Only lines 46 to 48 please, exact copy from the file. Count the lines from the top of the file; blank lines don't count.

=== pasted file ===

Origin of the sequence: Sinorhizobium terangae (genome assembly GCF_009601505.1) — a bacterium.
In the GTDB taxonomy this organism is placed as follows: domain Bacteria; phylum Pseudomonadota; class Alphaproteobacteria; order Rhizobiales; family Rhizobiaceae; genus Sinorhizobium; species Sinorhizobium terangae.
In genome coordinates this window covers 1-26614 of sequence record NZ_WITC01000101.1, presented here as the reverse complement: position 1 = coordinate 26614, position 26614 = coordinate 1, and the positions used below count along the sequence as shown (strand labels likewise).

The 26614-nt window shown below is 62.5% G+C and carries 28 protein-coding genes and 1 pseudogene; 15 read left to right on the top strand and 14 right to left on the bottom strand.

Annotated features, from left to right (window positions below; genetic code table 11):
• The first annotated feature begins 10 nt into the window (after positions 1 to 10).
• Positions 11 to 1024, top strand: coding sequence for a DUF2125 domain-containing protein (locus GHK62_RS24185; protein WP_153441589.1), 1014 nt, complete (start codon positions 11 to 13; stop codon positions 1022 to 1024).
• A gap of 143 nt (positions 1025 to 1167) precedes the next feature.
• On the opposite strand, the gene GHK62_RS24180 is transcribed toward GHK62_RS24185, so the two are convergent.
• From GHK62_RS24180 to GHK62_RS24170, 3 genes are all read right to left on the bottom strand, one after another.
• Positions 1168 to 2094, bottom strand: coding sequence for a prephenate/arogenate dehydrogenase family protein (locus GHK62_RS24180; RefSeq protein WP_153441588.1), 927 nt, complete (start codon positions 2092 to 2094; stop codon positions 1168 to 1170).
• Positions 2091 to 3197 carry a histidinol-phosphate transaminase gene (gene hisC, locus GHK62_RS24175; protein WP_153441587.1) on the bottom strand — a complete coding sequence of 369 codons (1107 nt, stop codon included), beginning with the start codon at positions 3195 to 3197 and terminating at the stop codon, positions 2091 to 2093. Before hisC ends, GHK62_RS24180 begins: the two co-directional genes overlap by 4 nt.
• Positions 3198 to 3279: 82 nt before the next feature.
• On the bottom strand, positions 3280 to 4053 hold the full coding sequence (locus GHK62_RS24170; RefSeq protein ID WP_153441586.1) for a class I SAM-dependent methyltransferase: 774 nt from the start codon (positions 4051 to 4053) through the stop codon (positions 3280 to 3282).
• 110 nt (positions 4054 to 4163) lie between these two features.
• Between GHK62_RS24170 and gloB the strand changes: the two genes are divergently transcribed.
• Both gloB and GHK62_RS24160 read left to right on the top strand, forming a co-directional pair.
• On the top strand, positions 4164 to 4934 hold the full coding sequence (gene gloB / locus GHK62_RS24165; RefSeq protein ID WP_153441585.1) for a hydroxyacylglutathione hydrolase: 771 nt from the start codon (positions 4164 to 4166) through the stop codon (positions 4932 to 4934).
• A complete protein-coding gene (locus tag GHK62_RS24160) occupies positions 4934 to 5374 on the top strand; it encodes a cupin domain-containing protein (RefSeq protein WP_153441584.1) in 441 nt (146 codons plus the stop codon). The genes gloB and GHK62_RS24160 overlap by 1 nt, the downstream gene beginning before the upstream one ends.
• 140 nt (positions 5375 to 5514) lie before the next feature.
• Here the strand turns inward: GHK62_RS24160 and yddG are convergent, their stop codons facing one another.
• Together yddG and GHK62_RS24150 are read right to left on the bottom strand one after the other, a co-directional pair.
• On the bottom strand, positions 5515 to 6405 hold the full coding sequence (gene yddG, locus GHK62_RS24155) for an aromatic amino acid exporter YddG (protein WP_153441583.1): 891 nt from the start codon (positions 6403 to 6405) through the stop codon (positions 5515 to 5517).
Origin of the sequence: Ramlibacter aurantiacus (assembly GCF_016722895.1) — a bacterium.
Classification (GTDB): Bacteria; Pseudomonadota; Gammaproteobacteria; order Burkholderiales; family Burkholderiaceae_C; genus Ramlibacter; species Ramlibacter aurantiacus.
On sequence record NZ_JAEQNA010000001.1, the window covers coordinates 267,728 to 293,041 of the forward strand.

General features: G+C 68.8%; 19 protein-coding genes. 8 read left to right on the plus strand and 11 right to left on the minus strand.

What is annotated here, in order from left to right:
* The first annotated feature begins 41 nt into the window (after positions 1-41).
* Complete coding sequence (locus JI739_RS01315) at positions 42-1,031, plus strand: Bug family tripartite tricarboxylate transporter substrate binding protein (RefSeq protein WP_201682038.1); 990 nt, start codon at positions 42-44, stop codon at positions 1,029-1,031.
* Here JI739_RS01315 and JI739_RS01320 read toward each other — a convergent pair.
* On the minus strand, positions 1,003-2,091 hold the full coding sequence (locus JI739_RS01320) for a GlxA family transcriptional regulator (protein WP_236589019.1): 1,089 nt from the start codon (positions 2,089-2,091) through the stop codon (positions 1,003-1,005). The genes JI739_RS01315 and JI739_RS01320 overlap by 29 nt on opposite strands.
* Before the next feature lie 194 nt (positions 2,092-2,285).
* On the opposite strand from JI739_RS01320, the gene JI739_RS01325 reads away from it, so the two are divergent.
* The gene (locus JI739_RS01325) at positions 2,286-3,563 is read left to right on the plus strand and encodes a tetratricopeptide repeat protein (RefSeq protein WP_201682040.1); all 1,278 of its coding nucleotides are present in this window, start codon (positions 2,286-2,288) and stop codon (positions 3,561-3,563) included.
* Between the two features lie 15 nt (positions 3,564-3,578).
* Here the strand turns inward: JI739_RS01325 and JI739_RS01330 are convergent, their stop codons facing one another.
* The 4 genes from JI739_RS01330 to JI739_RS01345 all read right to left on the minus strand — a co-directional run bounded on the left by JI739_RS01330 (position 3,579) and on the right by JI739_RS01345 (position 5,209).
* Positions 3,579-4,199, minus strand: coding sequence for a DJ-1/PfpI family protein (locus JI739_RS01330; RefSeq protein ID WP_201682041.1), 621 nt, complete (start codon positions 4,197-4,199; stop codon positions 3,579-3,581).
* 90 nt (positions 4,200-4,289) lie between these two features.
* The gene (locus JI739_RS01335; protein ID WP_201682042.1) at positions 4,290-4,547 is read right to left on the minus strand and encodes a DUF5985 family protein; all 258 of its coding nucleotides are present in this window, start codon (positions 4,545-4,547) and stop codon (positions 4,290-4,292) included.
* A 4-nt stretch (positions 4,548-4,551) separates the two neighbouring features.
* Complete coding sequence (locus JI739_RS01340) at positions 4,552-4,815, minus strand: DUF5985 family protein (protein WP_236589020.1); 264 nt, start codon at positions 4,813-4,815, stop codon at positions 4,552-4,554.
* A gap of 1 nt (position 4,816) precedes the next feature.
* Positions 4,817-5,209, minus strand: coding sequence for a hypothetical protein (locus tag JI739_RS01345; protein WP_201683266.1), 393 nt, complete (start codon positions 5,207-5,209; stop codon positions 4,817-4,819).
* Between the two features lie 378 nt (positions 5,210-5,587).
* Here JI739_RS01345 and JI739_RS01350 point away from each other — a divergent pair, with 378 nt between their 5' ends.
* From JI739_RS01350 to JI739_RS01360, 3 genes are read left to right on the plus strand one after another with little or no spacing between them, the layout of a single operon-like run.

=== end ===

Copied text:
* Between the two features lie 378 nt (positions 5,210-5,587).
* Here JI739_RS01345 and JI739_RS01350 point away from each other — a divergent pair, with 378 nt between their 5' ends.
* From JI739_RS01350 to JI739_RS01360, 3 genes are read left to right on the plus strand one after another with little or no spacing between them, the layout of a single operon-like run.